Portable Heterogeneous Multicore

The HSA Foundation’s New SoC Architecture

by Bryon Moyer

So you’ve got some compute-intensive work to do, and you need the results really fast. OK, well, here: I wrote some code that takes full advantage of the nifty multicore processor so that it can run multiple calculations at the same time and get it all done so much faster. Oh, wait, you didn’t want to use the CPU cores? You wanted to use the GPU? Dang… OK, well, let me go recode this and get right back to you. Oh, you wanted to use the GPU only for that one part, but not the other? Hmmm… OK, gimme a sec here to go recode that. Wait, you want it to be portable?? Not gonna happen.

 

The Smartest Socks on the Block

Let’s Get Physical with Sensoria

by Amelia Dalton

Your heart is pounding. Your iTunes playlist is nearing its end. The final mile is at hand and you couldn’t be happier. What if you could make your morning run smarter? In this week’s Fish Fry, we investigate sensor-enhanced fabrics from IoE (Internet of Everybody) company Sensoria that aims to do just that. Davide Vigano (Co-Founder - Sensoria) and I delve into in the details of Sensoria’s wide range of high tech fitness products, and reveal how Sensoria can help you make your own MEMS-enhanced fabrics. Also this week, we check out a new design competition recently launched by NASA and America Makes where you can help design (and build) a 3-D printed space colony for MARS (and make some serious cash while doing it).

 

A Dendrite-Free Lithium Anode

Better Batteries Without the Fireworks

by Bryon Moyer

This is yet another tale from the long saga of the Quest to Build a Better Battery. We’re all waiting for the day when we can unplug everything and yet never have our batteries run dry, so, for the time being, battery technology is cool.

This tale is very specific. It’s about building a lithium-based battery with a lithium anode. Why is that a goal? Well, it always was the goal for the best performing lithium battery, but inconvenient problems like potential fires have gotten in the way. So we’ve used carbon-based anodes as a next best thing.

But according to a team from… well, from several institutions (the Joint Center for Energy Storage Research, the Pacific Northwest National Lab, and the US Army Research Lab), batteries built this way may be reaching their potential energy density limit. And so figuring out how to get a lithium anode working would extend the energy density roadmap.

 

Buses, Windows, and You

Where is the Real Value in Embedded Engineering?

by Jim Turley

“I suppose that even the most pleasurable of imaginable occupations, that of batting baseballs through the windows of the RCA Building, would pall a little as the days ran on.” – James Thurber

What do buses, windows, and iTunes have in common? They’re all engineering successes that don’t really look like, well, engineering successes.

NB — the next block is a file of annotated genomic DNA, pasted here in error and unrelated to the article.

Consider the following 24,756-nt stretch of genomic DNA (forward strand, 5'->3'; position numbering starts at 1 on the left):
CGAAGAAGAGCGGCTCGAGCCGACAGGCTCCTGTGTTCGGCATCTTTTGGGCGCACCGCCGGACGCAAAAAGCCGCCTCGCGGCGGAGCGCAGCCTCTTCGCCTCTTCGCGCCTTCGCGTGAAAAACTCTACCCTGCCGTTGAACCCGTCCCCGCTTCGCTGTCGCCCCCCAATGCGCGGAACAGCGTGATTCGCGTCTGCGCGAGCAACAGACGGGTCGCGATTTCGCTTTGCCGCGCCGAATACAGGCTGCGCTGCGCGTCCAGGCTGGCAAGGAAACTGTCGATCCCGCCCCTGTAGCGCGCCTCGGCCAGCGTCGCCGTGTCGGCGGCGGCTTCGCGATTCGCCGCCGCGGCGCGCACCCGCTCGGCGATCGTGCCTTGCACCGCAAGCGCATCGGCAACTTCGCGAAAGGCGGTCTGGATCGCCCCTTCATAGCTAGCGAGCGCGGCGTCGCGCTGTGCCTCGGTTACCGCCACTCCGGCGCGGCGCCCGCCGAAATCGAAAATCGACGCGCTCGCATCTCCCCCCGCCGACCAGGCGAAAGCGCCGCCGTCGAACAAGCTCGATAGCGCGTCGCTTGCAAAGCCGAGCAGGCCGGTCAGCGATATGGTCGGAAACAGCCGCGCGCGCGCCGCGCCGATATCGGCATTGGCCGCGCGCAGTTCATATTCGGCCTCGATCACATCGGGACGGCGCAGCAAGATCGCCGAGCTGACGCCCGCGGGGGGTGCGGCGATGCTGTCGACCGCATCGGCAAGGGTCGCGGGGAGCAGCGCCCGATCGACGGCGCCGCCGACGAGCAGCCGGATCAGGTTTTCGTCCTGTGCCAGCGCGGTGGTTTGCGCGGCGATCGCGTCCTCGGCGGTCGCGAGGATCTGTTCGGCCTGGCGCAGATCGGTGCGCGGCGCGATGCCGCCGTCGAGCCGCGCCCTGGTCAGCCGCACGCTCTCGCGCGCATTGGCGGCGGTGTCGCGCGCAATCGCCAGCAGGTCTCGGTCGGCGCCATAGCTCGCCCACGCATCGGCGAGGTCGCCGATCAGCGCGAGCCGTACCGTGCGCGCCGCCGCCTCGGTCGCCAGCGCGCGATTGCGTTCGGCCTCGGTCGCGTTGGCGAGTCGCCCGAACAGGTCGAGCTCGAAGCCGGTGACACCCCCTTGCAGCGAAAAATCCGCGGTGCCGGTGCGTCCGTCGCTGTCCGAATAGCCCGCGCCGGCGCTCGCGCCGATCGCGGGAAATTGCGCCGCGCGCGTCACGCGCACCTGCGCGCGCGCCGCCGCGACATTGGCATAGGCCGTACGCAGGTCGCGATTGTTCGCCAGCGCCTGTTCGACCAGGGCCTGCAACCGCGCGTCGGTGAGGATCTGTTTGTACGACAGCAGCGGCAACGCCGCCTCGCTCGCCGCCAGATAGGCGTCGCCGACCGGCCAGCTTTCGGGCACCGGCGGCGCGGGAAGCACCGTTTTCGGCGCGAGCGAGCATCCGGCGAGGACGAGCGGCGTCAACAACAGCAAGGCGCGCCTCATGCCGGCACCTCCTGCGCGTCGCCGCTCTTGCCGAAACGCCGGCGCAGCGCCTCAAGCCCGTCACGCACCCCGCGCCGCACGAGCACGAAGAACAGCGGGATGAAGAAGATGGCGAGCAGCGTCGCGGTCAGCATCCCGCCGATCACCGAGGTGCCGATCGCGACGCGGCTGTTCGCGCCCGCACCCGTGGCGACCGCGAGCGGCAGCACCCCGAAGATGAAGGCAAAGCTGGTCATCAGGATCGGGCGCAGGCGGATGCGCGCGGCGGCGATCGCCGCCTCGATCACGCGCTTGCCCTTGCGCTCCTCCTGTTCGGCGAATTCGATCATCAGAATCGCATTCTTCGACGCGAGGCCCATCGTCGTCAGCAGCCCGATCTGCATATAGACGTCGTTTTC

Lemme ’splain.

This week I spoke with two different companies that sell on-chip networks for SoC designers. They’re IP companies, which is to say they license their R&D efforts to other hardware engineers in exchange for an upfront fee and a royalty. It’s a pretty well understood business model, so no surprises there.

 

The Hardware Vanishing Point

Someday, Will it All be Software?

by Kevin Morris

The disciplines of hardware and software engineering have always been intertwined and symbiotic - like the yin and yang of some bizarre abstract beast. Software cannot exist without hardware to execute it, of course, and most hardware today is designed in the service of software. The vast majority of systems being designed today involve a mix of both elements working together, with software steadily inheriting more and more of the complexity load.

Let’s think about that for a minute.

On the one hand, we have digital hardware technology that has rocketed up the Moore’s Law curve for five solid decades, exploding in complexity like nothing ever seen by humans. One might expect, based on that fact alone, that hardware would bear the brunt of system complexity. After all, we have gone from tens of transistors on a chip to billions, and from scant kilobytes of memory and storage to terabytes.

 

A Stictionless NEMS Switch

Or, as MIT Calls It, a Squitch

by Bryon Moyer

Mechanical switches are as old as, well, electricity. Whether you picture the giant two-handed switches in horror movies or the simple wall switches in our houses, we’re used to making contact metal-to-metal.

So transistors used as switches, as old as they may seem, are the newcomers. The thing is, they can be made so small that, within the world of digital logic, we’ve never looked back at their mechanical predecessors – until now.

The advent of MEMS and NEMS technology is bringing mechanical concepts, which have been on the sidelines for years, back into the discussion. But simply scaling down a macro switch into a micro or nano version doesn’t quite work. There are forces at play – literally – in this tiny realm that you just don’t notice in the macro world.

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